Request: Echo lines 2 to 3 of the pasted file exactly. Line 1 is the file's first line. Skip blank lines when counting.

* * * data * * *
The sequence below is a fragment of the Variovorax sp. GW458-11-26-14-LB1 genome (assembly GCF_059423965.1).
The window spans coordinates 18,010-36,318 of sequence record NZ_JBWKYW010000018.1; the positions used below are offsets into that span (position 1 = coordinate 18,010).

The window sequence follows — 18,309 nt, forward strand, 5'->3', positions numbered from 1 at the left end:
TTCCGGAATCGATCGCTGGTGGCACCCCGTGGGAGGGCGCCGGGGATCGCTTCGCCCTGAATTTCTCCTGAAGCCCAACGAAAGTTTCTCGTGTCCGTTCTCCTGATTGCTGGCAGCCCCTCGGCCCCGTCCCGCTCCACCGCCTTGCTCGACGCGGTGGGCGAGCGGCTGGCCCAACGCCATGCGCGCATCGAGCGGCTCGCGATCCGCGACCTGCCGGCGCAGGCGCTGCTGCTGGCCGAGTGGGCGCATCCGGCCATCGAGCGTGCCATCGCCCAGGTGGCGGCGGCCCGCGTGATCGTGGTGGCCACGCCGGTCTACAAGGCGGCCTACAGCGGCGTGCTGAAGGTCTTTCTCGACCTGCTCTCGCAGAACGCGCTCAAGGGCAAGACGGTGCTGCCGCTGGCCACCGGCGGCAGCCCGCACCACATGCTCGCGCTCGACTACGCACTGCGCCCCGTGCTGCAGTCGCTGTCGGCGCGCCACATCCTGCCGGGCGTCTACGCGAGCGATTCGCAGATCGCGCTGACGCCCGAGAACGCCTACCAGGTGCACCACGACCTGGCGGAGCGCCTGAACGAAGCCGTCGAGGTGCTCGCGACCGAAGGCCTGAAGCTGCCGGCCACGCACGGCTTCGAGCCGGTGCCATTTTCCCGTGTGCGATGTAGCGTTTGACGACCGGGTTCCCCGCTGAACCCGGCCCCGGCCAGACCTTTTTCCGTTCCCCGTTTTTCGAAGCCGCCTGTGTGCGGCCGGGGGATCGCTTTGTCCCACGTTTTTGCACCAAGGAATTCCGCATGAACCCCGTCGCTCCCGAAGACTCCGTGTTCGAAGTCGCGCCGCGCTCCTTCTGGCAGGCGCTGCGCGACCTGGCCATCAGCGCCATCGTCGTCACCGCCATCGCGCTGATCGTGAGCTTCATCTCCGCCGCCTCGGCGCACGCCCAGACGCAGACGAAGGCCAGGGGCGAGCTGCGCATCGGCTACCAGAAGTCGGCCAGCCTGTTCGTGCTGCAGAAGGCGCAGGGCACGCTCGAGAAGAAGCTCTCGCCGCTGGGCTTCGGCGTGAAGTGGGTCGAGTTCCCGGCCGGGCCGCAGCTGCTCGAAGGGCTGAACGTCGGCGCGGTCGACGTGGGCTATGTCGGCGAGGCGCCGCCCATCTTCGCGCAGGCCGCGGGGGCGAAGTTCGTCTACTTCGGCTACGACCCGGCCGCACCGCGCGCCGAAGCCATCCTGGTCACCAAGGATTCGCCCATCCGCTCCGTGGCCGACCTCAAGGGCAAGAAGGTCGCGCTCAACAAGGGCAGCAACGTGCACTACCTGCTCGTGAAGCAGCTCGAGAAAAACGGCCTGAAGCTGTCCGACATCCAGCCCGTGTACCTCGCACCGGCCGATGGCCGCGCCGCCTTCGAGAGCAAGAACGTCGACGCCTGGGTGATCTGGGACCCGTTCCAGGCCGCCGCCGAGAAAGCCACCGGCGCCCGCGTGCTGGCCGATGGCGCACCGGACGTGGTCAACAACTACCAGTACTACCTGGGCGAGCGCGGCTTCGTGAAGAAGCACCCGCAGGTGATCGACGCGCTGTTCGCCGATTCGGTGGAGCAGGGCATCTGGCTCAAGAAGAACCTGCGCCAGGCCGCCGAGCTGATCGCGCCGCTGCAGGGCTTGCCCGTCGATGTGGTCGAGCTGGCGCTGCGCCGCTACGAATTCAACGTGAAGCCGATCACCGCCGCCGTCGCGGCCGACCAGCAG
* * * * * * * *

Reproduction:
The window spans coordinates 18,010-36,318 of sequence record NZ_JBWKYW010000018.1; the positions used below are offsets into that span (position 1 = coordinate 18,010).

The window sequence follows — 18,309 nt, forward strand, 5'->3', positions numbered from 1 at the left end: